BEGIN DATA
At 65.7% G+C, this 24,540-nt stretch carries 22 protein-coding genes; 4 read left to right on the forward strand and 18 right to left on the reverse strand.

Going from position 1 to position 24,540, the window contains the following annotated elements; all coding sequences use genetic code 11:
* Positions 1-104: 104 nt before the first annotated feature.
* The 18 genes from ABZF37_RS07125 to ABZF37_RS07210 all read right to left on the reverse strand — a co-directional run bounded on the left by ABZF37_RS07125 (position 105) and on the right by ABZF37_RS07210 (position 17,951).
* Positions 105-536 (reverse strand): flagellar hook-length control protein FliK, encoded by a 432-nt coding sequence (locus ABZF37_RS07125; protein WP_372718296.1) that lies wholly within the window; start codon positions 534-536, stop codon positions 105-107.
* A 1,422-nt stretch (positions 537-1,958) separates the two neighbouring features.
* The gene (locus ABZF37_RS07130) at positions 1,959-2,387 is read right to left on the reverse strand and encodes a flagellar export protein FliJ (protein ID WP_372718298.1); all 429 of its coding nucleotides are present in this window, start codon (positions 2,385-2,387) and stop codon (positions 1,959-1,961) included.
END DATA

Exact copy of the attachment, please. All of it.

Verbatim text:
At 65.7% G+C, this 24,540-nt stretch carries 22 protein-coding genes; 4 read left to right on the forward strand and 18 right to left on the reverse strand.

Going from position 1 to position 24,540, the window contains the following annotated elements; all coding sequences use genetic code 11:
* Positions 1-104: 104 nt before the first annotated feature.
* The 18 genes from ABZF37_RS07125 to ABZF37_RS07210 all read right to left on the reverse strand — a co-directional run bounded on the left by ABZF37_RS07125 (position 105) and on the right by ABZF37_RS07210 (position 17,951).
* Positions 105-536 (reverse strand): flagellar hook-length control protein FliK, encoded by a 432-nt coding sequence (locus ABZF37_RS07125; protein WP_372718296.1) that lies wholly within the window; start codon positions 534-536, stop codon positions 105-107.
* A 1,422-nt stretch (positions 537-1,958) separates the two neighbouring features.
* The gene (locus ABZF37_RS07130) at positions 1,959-2,387 is read right to left on the reverse strand and encodes a flagellar export protein FliJ (protein ID WP_372718298.1); all 429 of its coding nucleotides are present in this window, start codon (positions 2,385-2,387) and stop codon (positions 1,959-1,961) included.